Poor Sleep Tied to Heart Disease and Stroke

Being an early bird, sleeping seven to eight hours a night, having no insomnia, not snoring and not being sleepy during the day were tied to better cardiovascular health.
Source: NYT Health - Category: Consumer Health News Authors: Tags: Sleep Heart Genetics and Heredity Stroke Source Type: news

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Authors: Chung S, Cho SW, Jo MW, Youn S, Lee J, Sim CS Abstract OBJECTIVE: The aim of this study was to estimate the progress of insomnia prevalence and incidence over the past several years. Also, this study compared survival rates between individuals with and without insomnia. METHODS: The National Health Insurance Service-National Sample Cohort (NHIS-NSC) from 2002-2013 was used for this study. Prevalent cases of insomnia were defined using ICD-10 codes F51.0 or G47.0, or a prescription of sedatives. Cox's proportional hazard analysis was conducted to compare survival rates between insomnia patients and peop...
Source: Psychiatry Investigation - Category: Psychiatry Tags: Psychiatry Investig Source Type: research
Amita Sehgal, whose pioneering discoveries of mechanisms that regulate circadian rhythms and sleep have deepened scientists ’ understanding of behavioral cycles, metabolism and healthy aging, has been named the 2020 recipient of the Switzer Prize awarded by the David Geffen School of Medicine at UCLA.“I am deeply honored to be selected and to be among the distinguished group of scientists who received this influential prize before me,” said Sehgal, who is the John Herr Musser Professor of Neuroscience at the Perelman School of Medicine at the University of Pennsylvania and director of the C...
Source: UCLA Newsroom: Health Sciences - Category: Universities & Medical Training Source Type: news
This study aimed to explore how adolescents in Indonesia (a populous and rapidly developing country) conceptualise mental health and what they identify as important determinants. Eight focus group discussions (FGDs) were conducted with 86 Indonesian adolescents (aged 16-18 years), sampled from schools and community settings from Jakarta and South Sulawesi. FGDs were recorded, transcribed, translated and thematically analysed. Mental health was recognised as a significant concern by adolescents in Indonesia. Good mental health was conceptualised as emotional wellbeing and happiness. By contrast, poor mental health was predo...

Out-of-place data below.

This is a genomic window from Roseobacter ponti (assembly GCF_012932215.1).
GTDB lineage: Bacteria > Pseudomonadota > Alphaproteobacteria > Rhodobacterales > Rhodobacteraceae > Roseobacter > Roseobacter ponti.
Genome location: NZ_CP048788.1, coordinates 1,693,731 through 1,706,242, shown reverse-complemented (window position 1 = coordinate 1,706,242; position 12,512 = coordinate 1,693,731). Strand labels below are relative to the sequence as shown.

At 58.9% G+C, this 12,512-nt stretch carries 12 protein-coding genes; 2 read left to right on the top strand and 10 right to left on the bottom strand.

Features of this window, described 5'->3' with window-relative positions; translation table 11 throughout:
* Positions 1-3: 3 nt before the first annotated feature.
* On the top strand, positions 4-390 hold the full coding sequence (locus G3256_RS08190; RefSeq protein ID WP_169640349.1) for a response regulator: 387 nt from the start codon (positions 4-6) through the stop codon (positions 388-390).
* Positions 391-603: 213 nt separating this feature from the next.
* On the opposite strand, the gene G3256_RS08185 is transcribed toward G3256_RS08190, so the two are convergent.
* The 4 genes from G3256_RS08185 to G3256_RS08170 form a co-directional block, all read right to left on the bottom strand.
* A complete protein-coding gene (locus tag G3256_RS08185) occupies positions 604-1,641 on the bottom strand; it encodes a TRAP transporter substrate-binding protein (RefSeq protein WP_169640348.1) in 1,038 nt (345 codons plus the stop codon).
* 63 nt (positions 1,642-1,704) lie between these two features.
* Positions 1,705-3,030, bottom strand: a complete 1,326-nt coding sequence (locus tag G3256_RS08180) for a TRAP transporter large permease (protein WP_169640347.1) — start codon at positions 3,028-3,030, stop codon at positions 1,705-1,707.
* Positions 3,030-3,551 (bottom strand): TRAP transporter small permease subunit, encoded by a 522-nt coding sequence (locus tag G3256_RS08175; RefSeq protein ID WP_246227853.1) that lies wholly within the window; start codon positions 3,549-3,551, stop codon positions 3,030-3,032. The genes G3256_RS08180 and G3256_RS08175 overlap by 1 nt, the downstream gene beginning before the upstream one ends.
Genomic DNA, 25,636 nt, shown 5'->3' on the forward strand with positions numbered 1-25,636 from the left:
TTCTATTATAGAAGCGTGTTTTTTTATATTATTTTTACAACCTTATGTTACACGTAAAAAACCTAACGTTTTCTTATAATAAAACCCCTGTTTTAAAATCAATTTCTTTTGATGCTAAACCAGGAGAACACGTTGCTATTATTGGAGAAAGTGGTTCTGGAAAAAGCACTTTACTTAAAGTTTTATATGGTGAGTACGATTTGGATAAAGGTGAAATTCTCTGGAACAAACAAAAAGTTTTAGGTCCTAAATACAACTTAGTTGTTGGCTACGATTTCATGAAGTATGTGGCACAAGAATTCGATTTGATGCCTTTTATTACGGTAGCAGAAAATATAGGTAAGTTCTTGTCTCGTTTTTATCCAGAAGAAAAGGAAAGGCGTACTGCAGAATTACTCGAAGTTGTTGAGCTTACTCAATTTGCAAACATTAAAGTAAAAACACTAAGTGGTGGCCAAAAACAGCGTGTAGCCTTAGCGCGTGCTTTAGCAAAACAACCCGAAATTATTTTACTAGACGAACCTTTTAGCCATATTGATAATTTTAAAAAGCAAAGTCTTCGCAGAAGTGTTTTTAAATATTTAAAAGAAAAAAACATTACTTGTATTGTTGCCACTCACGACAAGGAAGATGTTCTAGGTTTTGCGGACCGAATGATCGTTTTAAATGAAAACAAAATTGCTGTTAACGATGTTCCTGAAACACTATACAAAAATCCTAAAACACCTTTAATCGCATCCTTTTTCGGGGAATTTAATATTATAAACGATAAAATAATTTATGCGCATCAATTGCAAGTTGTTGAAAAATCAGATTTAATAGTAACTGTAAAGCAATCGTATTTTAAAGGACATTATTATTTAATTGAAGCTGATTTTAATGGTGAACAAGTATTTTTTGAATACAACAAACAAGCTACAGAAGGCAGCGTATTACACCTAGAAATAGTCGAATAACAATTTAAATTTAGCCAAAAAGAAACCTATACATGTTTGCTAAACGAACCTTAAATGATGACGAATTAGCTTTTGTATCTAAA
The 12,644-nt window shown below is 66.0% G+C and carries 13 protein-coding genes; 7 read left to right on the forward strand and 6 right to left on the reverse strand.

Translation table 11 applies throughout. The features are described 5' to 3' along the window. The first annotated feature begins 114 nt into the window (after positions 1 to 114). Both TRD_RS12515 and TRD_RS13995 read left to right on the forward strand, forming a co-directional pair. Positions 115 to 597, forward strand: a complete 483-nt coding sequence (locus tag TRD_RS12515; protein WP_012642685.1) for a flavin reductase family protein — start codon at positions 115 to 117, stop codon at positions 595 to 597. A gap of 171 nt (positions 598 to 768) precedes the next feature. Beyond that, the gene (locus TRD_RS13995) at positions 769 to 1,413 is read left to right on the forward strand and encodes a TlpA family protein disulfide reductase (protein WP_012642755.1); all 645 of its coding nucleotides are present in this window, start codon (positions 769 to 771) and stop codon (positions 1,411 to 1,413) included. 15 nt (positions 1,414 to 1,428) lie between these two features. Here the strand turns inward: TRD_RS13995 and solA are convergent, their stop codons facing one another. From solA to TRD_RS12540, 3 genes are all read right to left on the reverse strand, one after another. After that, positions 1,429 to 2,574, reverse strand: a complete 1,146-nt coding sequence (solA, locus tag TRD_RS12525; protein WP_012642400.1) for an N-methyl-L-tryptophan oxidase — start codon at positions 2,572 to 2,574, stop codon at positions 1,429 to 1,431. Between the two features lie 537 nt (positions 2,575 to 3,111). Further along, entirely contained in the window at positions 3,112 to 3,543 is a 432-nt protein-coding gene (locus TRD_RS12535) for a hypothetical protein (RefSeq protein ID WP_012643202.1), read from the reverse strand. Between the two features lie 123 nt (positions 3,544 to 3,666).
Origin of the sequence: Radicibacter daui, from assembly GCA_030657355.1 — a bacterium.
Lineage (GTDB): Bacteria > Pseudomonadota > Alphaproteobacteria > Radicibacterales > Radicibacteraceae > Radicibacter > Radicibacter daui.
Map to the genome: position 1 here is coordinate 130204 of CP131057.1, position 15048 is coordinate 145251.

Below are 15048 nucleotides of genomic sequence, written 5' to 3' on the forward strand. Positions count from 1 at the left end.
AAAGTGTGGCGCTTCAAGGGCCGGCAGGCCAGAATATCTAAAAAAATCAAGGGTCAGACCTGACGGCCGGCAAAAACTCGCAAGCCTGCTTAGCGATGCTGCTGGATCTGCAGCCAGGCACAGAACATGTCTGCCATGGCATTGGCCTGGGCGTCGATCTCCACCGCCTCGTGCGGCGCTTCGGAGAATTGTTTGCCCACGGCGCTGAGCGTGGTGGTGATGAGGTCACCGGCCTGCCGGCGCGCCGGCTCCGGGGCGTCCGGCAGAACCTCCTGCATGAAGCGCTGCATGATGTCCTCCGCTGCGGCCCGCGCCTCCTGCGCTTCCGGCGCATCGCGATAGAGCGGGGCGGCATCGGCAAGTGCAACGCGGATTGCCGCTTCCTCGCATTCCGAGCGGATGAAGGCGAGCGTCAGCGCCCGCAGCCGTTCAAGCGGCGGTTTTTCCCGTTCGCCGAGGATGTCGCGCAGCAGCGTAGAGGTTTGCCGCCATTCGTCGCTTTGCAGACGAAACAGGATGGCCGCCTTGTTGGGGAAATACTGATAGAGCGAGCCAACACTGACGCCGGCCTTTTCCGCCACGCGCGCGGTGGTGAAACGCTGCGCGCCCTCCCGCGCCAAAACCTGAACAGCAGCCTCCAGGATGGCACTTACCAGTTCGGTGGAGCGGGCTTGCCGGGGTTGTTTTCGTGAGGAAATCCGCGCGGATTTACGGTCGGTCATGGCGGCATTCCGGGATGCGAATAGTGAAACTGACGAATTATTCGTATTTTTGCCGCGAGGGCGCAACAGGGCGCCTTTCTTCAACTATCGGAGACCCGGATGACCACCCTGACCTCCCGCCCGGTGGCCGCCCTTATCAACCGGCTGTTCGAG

Source: Asian Journal of Psychiatry - Category: Psychiatry Tags: Asian J Psychiatr Source Type: research
Source: BMJ Comments - Category: General Medicine Source Type: forums
CONCLUSION: This study describes the current status of acute stroke care in Korea. Despite quite acceptable quality of stroke care, it suggests regional and hospital disparities. Expansion of stroke units, stroke center certification or accreditation, and connections between stroke centers and emergency medical services are highly recommended. PMID: 32449325 [PubMed - in process]
Source: Journal of Korean Medical Science - Category: Biomedical Science Tags: J Korean Med Sci Source Type: research
ConclusionThe LAT endotype is common among veterans with PTSD. An improved understanding of how insomnia in this population affects CPAP utilization would be instrumental in designing targeted therapy to improve sleep quality.